Mattress Cleaning 101 for a Fully Clean Bed
As home to millions of dust mites, a mattress is one of the most overlooked places for basic cleaning. If you’re like most people, you regularly clean your sheets, pillowcases, and comforters, but neglect your mattress for most of its lifetime. This is why a used mattress can attract upwards of 10 million dust mites. Avoiding this infestation is as easy as doing routine mattress maintenance using a few proven techniques.
Vacuuming Dirt and Other Debris
Vacuuming is the beginning and end of most people’s mattress cleaning system. They do a quick once-over of their mattress while vacuuming the rest of their bedroom. Don’t get the wrong idea — vacuuming is one of the most important steps in sanitizing a mattress, but it’s only one step. While a vacuum can take care of dirt, hair, dust, dead skin, and other types of debris, it can’t go deep into the mattress to remove everything else that has soaked into the fabric over the years. This is when baking soda enters the game.
Baking Soda for Deep Cleaning
After vacuuming the mattress, give it a nice scrub with baking soda. Not only will baking soda get under the surface of the mattress, soaking up years’ old grime, it will eliminate odors. Therefore, baking soda should be generously sprinkled on a mattress and then scrubbed into the fabric. This can be done after spot cleaning with a mixture of water and either detergent, vinegar, or hydrogen peroxide (water helps activate baking soda’s cleaning power). As for the brush, you can use a regular hairbrush or a cleaning device that’s more high-tech like one that utilizes microfiber for a thorough yet delicate cleaning. Gentle is key when it comes to applying baking soda.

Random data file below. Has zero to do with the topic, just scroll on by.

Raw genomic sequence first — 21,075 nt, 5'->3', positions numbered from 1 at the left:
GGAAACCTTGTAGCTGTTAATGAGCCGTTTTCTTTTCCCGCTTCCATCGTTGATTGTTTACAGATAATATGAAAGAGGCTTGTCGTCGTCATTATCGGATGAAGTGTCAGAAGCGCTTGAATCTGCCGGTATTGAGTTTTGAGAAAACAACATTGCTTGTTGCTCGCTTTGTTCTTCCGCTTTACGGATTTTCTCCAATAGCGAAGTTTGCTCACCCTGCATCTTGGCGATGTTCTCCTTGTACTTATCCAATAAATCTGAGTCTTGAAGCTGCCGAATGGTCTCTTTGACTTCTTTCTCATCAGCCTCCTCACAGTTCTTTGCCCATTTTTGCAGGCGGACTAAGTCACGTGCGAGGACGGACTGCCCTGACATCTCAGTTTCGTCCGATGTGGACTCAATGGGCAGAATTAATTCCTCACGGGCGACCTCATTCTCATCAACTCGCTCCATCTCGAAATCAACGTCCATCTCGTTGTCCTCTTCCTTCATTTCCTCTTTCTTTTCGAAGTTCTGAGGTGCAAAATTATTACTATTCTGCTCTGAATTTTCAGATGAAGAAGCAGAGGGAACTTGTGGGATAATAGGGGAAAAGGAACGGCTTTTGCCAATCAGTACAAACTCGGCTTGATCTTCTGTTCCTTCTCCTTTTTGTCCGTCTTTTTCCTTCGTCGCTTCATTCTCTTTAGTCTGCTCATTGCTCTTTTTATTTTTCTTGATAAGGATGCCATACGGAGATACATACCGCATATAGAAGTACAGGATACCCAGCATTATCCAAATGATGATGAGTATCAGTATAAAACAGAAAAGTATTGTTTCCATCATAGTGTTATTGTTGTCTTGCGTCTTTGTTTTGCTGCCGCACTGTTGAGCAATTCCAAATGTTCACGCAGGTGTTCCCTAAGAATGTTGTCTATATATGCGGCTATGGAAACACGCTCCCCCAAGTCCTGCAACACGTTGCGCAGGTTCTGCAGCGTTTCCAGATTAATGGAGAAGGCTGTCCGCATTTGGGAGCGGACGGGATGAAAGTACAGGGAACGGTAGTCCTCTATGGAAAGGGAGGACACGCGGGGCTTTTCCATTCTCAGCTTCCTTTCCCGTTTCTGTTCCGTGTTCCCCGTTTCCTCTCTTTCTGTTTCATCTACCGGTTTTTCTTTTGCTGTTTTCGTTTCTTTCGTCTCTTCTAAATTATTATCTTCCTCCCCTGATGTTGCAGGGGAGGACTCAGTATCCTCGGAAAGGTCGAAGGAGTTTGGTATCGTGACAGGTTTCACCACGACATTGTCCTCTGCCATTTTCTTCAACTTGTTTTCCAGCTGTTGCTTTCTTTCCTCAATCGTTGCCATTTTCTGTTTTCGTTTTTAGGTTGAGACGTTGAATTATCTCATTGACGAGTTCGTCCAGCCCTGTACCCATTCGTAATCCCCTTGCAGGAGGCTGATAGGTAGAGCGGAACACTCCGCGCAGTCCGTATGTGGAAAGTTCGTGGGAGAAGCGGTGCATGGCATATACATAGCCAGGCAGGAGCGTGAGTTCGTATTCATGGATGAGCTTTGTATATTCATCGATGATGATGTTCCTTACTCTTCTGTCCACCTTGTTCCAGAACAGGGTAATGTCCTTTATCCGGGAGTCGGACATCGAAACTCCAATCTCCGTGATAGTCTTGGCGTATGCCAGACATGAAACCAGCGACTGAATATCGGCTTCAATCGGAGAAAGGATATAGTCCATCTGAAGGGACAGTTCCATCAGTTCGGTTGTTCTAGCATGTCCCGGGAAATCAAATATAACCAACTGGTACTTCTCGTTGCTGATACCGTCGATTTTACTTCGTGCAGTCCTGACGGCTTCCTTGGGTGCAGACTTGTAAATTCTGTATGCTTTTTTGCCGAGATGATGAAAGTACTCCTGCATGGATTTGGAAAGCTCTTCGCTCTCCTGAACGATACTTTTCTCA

Make Sure to Flip It
After gently brushing the baking soda into the mattress, let it sit for half an hour before vacuuming up the residue. Also, if you spot-cleaned beforehand, it may be in your best interest to let the mattress dry out to remove excess moisture. Lastly, flip the mattress (if it’s flippable) and do all of this to the other side. A mattress’s one clean side will soon be reinfested by the other.
Although people spend a third of their lives on mattresses, they tend to clean their mattresses far less than they do lesser-used items. This is how millions of dust mites accumulate inside a used mattress. Vacuuming, spot cleaning, and applying baking soda to both sides of the mattress will keep it fresh and its human occupant(s) healthy. Some mattresses have copper-ion infused fabric which can help kill bacteria and microbes, but a good cleaning will help remove those pests that couldn’t thrive in a copper environment.